Graph query languages are advantageous for their ability to model complex traversal queries succinctly on deeply interconnected data networks. Native storage systems tightly couple the query and storage layer, are unproven at scale, and require learning new paradigms to adopt and maintain the system. With this understanding, let’s build a more concrete definition of the problem space .

The challenges that native graph storage presents

We’ve briefly mentioned the effects native graph storage has on graph databases. Let’s take a look at some of the challenges in more detail. 

Scaling complexities

Scaling graph databases is difficult. As the number of nodes and edges grows, so does the complexity of the relationships. This can lead to increased computational overhead and challenges in horizontal scaling. Even after a graph database is implemented, scaling it out to handle more data or complex queries can be challenging. The interconnected nature of graph data means that adding more hardware does not always translate to linear performance improvements. In fact, it often necessitates a rethinking of the graph model or using more sophisticated scaling techniques.

Data duplication

The ETL processes necessary for migrating data from existing SQL data stores to graph databases add a layer of complexity. With native graph storage, these ETL pipelines are necessary. They can be time-consuming and resource-intensive to set up and maintain, and they require specialized knowledge. Continuous maintenance of these processes and the graph database where the data will flow requires ongoing attention and resources, especially as the data grows and evolves.

Graph data-modeling knowledge

Tooling for graph databases must inherently support graph operations and queries. The overlap in tooling between graph and SQL is for the most part non-existent. This means that many of the existing tools used with an organization’s current databases and infrastructure may not be directly applicable or optimal for use with graph data. This incompatibility leads to additional investments in new tools, and additional hours for users to integrate and learn the tooling. 

Additionally, using graph databases demands a foundational understanding of mapping graph theory and logical modeling to an optimal physical data layouts or index. Given that graph databases are less commonly encountered in the tech industry compared to relational databases, this lower exposure can act as a considerable barrier to implementing an optimal solution with a traditional graph database.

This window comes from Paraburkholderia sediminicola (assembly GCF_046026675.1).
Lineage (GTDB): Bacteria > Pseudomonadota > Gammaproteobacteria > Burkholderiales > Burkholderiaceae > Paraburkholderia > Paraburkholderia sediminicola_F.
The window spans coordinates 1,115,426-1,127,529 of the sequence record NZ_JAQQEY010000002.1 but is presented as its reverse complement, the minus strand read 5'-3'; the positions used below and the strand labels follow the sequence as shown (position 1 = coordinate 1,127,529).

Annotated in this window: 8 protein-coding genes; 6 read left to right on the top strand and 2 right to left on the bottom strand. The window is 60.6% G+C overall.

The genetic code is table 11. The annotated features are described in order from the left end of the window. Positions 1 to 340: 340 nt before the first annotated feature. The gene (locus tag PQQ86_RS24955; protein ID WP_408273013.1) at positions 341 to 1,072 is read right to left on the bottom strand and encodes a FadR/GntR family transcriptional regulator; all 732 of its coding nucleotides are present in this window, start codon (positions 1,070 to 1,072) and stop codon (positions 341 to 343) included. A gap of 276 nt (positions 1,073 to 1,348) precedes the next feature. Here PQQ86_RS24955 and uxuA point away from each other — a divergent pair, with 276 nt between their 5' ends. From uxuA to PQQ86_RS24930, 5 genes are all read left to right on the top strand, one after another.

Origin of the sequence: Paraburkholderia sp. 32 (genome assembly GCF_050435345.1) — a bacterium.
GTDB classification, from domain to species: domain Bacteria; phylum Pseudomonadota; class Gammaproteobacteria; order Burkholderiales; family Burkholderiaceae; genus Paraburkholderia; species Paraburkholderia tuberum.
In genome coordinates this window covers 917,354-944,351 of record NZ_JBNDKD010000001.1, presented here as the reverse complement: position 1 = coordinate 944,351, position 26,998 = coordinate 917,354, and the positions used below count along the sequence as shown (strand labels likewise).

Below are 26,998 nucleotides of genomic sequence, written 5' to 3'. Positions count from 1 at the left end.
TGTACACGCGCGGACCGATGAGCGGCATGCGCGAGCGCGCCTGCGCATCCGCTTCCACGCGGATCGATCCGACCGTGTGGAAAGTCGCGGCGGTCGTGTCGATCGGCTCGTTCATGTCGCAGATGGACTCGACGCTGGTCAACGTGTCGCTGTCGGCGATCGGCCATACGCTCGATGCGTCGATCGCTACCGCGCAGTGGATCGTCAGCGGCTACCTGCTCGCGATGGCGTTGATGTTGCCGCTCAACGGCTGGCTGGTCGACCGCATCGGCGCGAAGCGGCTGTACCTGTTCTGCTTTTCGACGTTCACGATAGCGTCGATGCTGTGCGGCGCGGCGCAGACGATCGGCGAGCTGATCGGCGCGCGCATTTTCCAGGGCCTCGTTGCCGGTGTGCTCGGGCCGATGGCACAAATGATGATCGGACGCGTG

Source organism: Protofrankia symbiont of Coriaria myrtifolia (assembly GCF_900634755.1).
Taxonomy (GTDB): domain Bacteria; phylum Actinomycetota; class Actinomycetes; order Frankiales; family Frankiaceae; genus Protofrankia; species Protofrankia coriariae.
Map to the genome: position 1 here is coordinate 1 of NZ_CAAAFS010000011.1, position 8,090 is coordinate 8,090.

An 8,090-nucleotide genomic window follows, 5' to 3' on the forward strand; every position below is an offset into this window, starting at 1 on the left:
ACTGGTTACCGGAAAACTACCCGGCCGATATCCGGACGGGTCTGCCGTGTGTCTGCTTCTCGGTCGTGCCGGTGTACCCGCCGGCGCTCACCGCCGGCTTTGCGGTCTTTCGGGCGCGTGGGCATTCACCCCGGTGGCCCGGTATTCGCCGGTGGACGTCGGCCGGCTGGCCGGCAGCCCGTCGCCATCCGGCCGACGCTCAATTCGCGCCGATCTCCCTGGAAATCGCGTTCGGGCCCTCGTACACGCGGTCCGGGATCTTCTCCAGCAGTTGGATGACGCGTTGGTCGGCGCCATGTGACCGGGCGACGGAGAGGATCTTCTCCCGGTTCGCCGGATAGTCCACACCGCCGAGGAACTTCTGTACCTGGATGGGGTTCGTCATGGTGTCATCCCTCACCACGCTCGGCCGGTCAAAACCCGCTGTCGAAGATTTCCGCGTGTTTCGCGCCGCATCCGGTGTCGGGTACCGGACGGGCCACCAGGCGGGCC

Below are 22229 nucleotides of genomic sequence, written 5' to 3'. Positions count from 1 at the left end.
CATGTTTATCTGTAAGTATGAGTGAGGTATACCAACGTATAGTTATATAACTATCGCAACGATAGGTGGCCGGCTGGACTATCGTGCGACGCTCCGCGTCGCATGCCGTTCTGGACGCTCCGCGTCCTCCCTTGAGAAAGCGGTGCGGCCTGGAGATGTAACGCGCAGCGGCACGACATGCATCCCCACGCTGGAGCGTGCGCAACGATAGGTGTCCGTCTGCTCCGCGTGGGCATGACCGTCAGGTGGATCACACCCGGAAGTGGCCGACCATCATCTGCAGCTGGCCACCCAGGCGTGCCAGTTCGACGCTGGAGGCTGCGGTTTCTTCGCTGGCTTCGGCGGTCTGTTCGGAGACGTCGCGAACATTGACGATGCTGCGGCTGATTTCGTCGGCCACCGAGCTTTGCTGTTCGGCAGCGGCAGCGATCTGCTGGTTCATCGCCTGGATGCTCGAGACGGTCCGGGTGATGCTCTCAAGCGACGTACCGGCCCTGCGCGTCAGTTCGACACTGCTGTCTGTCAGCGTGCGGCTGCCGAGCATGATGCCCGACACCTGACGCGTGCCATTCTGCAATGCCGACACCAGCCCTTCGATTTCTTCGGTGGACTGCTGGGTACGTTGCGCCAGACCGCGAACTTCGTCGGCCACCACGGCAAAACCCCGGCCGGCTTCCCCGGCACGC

Although existing graph databases offer powerful abstractions for high-degree relational queries, they carry significant implementation and scaling challenges. One way to address these shortcomings is to replace native graph storage with a storage layer that we know already scales. Luckily, Apache Iceberg handles columnar table representations using Parquet to support large-scale querying. Iceberg is a general purpose and interoperable SQL storage layer supported by a vibrant community and ecosystem. 

For those less familiar, let’s quickly cover what Apache Iceberg is, and then how to run graph queries over it.

What is Apache Iceberg?

Apache Iceberg is a high-performance table format for large analytics datasets. Iceberg addresses concerns like maintaining atomic and consistent state between committing data changes to a table, tracking columnar files associated with a given table, and the schema enforced across those files over time. It expands the feature set for a growing number of query engines that relied on services like Hive Metastore and AWS Glue to track table state.

Iceberg aims to restore the separation of concerns which SQL has provided for databases since 1992 for modern cloud infrastructure, offering SQL-like capabilities over cheap and scalable cloud storage. By including features that enable modern data management techniques, Iceberg provides an invaluable foundation for organizations leveraging their data in the cloud, who need the freedom of multiple compute engines at scale.